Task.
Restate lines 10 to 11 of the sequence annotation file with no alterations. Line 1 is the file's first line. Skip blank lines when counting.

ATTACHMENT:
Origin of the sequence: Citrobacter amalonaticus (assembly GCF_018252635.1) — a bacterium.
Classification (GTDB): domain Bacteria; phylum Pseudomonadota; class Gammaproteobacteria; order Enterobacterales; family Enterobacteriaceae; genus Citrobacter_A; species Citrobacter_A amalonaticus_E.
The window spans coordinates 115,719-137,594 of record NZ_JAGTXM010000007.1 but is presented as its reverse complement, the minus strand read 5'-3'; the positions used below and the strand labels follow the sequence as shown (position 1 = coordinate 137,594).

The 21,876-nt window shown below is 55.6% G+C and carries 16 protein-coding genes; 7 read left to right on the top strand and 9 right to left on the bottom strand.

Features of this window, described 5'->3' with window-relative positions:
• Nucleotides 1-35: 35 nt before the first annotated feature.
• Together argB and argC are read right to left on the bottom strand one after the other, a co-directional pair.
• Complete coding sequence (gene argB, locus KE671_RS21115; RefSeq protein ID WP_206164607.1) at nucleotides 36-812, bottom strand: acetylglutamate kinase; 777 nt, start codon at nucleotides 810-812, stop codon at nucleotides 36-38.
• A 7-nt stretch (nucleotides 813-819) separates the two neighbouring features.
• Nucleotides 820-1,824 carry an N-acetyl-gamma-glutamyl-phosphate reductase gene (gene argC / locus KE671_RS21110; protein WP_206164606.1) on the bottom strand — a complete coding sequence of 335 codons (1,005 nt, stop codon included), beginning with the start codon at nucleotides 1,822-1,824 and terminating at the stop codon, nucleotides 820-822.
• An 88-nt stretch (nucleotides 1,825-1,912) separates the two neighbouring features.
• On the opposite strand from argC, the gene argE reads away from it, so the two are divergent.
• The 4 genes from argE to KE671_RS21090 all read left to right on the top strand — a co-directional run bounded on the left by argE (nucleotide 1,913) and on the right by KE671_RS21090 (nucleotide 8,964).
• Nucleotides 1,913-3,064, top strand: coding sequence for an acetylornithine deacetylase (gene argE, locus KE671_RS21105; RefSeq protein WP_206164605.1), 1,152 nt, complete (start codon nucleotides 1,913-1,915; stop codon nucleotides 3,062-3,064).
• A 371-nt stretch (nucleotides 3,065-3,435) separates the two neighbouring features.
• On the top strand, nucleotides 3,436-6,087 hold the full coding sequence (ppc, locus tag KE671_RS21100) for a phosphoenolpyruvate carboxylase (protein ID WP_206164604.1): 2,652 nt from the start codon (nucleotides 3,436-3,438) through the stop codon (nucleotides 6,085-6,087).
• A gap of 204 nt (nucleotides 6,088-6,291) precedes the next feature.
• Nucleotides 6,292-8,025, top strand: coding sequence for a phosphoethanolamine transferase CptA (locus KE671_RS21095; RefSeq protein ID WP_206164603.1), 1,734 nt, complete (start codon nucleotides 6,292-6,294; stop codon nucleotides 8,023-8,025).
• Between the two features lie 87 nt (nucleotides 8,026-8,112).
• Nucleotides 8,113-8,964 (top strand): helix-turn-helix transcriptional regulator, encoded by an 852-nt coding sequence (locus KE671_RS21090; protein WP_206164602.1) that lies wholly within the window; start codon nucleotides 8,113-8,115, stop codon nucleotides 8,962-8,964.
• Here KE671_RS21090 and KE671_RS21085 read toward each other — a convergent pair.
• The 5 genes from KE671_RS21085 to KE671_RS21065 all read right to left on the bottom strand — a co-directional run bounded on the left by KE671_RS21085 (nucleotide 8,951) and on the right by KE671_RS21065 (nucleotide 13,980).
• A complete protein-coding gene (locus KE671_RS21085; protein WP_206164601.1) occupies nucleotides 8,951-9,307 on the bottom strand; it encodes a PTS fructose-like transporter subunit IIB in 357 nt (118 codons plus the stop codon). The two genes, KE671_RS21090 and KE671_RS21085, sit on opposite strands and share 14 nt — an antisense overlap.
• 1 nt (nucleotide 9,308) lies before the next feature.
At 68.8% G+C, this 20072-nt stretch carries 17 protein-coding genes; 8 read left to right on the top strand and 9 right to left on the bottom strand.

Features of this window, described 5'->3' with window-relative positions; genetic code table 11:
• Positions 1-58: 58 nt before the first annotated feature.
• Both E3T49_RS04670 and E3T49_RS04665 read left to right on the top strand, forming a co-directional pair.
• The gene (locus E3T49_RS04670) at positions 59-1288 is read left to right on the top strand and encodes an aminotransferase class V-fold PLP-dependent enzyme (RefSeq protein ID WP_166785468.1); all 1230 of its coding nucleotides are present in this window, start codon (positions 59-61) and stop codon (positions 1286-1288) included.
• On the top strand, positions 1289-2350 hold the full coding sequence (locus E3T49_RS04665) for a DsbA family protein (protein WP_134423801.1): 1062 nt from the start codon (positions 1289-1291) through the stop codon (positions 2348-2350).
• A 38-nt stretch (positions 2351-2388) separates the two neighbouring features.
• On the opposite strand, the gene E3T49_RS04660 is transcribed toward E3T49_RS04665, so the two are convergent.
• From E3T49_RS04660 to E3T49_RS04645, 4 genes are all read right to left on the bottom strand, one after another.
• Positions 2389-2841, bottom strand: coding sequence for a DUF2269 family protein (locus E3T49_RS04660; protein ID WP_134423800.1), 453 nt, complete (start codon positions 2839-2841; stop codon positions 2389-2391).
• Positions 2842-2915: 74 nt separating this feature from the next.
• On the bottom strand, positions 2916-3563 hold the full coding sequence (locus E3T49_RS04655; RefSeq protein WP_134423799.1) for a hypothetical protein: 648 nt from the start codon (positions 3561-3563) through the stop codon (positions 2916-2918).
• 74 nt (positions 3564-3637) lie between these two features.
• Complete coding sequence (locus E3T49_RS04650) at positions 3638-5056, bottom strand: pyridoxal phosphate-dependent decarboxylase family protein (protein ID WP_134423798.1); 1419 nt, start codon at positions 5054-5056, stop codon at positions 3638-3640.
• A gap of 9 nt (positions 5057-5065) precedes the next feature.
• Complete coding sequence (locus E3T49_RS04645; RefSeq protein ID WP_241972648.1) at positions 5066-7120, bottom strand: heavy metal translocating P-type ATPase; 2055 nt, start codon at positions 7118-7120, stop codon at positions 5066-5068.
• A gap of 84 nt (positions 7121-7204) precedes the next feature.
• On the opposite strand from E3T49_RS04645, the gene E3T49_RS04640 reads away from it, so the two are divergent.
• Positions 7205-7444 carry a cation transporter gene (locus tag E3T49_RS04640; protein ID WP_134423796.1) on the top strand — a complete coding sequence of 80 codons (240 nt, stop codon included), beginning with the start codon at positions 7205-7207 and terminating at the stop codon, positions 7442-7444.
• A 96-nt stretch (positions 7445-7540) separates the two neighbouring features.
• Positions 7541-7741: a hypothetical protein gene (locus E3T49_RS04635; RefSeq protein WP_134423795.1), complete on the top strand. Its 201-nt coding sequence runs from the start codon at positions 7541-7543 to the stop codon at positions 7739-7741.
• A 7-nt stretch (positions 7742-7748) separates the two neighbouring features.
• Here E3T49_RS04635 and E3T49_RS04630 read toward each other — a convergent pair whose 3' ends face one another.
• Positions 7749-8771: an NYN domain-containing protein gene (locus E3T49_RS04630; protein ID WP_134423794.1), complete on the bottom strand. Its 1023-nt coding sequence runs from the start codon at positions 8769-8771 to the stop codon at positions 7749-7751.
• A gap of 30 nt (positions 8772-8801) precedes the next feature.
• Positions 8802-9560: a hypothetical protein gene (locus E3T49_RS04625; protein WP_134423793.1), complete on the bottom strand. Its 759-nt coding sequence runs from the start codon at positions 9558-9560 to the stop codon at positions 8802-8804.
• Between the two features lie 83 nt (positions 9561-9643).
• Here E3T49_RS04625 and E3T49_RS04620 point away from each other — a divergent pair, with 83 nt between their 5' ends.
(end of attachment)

• Nucleotides 820-1,824 carry an N-acetyl-gamma-glutamyl-phosphate reductase gene (gene argC / locus KE671_RS21110; protein WP_206164606.1) on the bottom strand — a complete coding sequence of 335 codons (1,005 nt, stop codon included), beginning with the start codon at nucleotides 1,822-1,824 and terminating at the stop codon, nucleotides 820-822.
• An 88-nt stretch (nucleotides 1,825-1,912) separates the two neighbouring features.